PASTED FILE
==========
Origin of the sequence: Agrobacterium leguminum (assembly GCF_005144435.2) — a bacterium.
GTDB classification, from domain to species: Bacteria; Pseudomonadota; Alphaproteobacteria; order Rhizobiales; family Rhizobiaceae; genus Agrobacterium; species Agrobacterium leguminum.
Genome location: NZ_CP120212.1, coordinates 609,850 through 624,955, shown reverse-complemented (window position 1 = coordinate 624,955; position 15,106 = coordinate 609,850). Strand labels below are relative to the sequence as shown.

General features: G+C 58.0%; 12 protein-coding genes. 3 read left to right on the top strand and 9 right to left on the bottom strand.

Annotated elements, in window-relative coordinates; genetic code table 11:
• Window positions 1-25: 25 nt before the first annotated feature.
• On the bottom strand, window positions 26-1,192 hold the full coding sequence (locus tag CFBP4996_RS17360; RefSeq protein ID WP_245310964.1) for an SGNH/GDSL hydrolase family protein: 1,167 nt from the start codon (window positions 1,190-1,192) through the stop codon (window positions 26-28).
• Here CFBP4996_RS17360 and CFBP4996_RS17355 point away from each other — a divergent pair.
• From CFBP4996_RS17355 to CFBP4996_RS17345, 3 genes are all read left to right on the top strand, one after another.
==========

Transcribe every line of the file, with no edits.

Origin of the sequence: Agrobacterium leguminum (assembly GCF_005144435.2) — a bacterium.
GTDB classification, from domain to species: Bacteria; Pseudomonadota; Alphaproteobacteria; order Rhizobiales; family Rhizobiaceae; genus Agrobacterium; species Agrobacterium leguminum.
Genome location: NZ_CP120212.1, coordinates 609,850 through 624,955, shown reverse-complemented (window position 1 = coordinate 624,955; position 15,106 = coordinate 609,850). Strand labels below are relative to the sequence as shown.

General features: G+C 58.0%; 12 protein-coding genes. 3 read left to right on the top strand and 9 right to left on the bottom strand.

Annotated elements, in window-relative coordinates; genetic code table 11:
• Window positions 1-25: 25 nt before the first annotated feature.
• On the bottom strand, window positions 26-1,192 hold the full coding sequence (locus tag CFBP4996_RS17360; RefSeq protein ID WP_245310964.1) for an SGNH/GDSL hydrolase family protein: 1,167 nt from the start codon (window positions 1,190-1,192) through the stop codon (window positions 26-28).
• Here CFBP4996_RS17360 and CFBP4996_RS17355 point away from each other — a divergent pair.
• From CFBP4996_RS17355 to CFBP4996_RS17345, 3 genes are all read left to right on the top strand, one after another.